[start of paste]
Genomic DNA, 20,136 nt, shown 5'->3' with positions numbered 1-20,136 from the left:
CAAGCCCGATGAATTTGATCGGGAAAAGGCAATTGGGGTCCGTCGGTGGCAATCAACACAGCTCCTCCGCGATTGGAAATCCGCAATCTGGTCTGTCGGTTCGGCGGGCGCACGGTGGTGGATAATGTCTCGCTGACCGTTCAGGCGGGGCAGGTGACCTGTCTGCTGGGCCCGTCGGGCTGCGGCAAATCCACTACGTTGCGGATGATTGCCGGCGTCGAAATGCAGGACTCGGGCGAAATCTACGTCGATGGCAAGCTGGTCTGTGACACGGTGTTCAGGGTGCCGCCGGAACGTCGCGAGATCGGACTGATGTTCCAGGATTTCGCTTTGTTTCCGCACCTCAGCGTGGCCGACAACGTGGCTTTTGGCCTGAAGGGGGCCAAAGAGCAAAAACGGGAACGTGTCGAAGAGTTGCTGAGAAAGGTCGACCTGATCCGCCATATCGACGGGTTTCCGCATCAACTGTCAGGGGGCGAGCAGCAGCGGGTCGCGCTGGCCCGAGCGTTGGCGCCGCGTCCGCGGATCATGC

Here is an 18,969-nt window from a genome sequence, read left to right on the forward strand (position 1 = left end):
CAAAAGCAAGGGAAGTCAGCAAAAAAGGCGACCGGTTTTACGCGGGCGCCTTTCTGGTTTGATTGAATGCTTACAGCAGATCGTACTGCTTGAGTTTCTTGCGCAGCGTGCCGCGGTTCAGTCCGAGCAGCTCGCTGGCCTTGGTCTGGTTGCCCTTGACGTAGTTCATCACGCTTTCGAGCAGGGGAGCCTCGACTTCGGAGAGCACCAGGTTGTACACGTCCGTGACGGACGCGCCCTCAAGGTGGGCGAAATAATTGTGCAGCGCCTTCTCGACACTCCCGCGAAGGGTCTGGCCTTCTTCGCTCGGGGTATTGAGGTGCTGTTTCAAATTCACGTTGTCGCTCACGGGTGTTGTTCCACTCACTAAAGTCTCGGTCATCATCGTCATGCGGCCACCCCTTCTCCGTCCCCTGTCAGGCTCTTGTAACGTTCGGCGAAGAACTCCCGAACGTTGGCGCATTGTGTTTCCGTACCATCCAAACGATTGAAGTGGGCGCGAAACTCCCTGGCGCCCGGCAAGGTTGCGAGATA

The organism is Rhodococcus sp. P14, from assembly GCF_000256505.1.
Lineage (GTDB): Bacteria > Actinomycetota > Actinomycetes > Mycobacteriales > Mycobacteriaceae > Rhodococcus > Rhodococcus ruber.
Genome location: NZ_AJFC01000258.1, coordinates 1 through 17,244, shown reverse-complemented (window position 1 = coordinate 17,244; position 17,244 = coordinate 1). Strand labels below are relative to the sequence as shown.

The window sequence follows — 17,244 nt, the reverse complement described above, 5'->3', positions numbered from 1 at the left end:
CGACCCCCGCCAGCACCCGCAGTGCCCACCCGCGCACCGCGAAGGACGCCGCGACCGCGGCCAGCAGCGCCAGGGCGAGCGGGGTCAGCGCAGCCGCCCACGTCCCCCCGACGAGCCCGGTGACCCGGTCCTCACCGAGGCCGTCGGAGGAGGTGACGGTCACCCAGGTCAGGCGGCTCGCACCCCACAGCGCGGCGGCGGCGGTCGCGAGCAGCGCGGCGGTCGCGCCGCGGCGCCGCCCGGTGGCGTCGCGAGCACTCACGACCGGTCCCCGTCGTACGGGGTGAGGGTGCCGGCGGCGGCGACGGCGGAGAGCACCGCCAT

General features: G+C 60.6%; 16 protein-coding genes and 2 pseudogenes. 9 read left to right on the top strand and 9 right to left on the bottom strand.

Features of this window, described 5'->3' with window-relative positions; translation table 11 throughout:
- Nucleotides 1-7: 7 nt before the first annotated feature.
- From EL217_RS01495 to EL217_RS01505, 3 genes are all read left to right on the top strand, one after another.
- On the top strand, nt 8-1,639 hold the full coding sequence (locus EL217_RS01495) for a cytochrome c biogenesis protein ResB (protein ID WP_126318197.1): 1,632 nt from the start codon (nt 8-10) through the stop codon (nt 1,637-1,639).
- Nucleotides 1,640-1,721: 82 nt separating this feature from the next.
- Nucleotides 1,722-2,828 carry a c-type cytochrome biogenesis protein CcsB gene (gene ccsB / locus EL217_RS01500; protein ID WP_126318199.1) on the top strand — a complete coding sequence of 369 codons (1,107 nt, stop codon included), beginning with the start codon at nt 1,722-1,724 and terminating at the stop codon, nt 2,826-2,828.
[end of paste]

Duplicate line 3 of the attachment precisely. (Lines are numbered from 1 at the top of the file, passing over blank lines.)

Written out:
Here is an 18,969-nt window from a genome sequence, read left to right on the forward strand (position 1 = left end):